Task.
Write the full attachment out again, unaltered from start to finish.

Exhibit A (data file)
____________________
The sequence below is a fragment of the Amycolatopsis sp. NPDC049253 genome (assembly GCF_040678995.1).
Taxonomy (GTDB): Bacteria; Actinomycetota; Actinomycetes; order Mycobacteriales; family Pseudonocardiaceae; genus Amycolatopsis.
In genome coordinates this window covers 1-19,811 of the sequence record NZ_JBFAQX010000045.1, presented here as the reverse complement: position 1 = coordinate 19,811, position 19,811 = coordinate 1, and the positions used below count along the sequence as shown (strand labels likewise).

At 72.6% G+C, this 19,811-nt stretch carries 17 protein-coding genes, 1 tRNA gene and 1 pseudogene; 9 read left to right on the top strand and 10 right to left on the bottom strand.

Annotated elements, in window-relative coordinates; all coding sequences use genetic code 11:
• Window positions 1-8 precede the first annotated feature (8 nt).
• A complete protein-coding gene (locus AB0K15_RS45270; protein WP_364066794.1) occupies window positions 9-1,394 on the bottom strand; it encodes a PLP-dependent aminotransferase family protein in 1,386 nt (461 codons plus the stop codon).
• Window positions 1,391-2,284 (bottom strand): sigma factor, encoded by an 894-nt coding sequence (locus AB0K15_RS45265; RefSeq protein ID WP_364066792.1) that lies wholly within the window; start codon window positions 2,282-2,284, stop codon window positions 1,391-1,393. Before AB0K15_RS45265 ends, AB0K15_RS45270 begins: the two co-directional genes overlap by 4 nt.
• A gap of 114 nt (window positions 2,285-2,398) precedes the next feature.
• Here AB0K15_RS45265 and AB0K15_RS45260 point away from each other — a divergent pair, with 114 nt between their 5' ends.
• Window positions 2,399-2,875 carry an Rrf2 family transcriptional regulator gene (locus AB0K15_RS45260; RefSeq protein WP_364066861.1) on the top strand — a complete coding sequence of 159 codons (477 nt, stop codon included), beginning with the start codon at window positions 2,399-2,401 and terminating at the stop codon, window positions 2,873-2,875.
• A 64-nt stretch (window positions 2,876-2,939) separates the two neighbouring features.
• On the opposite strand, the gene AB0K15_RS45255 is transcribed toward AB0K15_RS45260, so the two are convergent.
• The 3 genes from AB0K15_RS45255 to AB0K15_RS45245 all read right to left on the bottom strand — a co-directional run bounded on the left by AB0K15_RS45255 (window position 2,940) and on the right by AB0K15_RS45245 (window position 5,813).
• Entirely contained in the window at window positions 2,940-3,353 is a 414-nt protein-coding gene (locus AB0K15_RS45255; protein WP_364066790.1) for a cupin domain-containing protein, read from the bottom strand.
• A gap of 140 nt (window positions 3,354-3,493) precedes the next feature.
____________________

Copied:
The sequence below is a fragment of the Amycolatopsis sp. NPDC049253 genome (assembly GCF_040678995.1).
Taxonomy (GTDB): Bacteria; Actinomycetota; Actinomycetes; order Mycobacteriales; family Pseudonocardiaceae; genus Amycolatopsis.
In genome coordinates this window covers 1-19,811 of the sequence record NZ_JBFAQX010000045.1, presented here as the reverse complement: position 1 = coordinate 19,811, position 19,811 = coordinate 1, and the positions used below count along the sequence as shown (strand labels likewise).

At 72.6% G+C, this 19,811-nt stretch carries 17 protein-coding genes, 1 tRNA gene and 1 pseudogene; 9 read left to right on the top strand and 10 right to left on the bottom strand.

Annotated elements, in window-relative coordinates; all coding sequences use genetic code 11:
• Window positions 1-8 precede the first annotated feature (8 nt).
• A complete protein-coding gene (locus AB0K15_RS45270; protein WP_364066794.1) occupies window positions 9-1,394 on the bottom strand; it encodes a PLP-dependent aminotransferase family protein in 1,386 nt (461 codons plus the stop codon).
• Window positions 1,391-2,284 (bottom strand): sigma factor, encoded by an 894-nt coding sequence (locus AB0K15_RS45265; RefSeq protein ID WP_364066792.1) that lies wholly within the window; start codon window positions 2,282-2,284, stop codon window positions 1,391-1,393. Before AB0K15_RS45265 ends, AB0K15_RS45270 begins: the two co-directional genes overlap by 4 nt.
• A gap of 114 nt (window positions 2,285-2,398) precedes the next feature.
• Here AB0K15_RS45265 and AB0K15_RS45260 point away from each other — a divergent pair, with 114 nt between their 5' ends.
• Window positions 2,399-2,875 carry an Rrf2 family transcriptional regulator gene (locus AB0K15_RS45260; RefSeq protein WP_364066861.1) on the top strand — a complete coding sequence of 159 codons (477 nt, stop codon included), beginning with the start codon at window positions 2,399-2,401 and terminating at the stop codon, window positions 2,873-2,875.
• A 64-nt stretch (window positions 2,876-2,939) separates the two neighbouring features.
• On the opposite strand, the gene AB0K15_RS45255 is transcribed toward AB0K15_RS45260, so the two are convergent.
• The 3 genes from AB0K15_RS45255 to AB0K15_RS45245 all read right to left on the bottom strand — a co-directional run bounded on the left by AB0K15_RS45255 (window position 2,940) and on the right by AB0K15_RS45245 (window position 5,813).
• Entirely contained in the window at window positions 2,940-3,353 is a 414-nt protein-coding gene (locus AB0K15_RS45255; protein WP_364066790.1) for a cupin domain-containing protein, read from the bottom strand.
• A gap of 140 nt (window positions 3,354-3,493) precedes the next feature.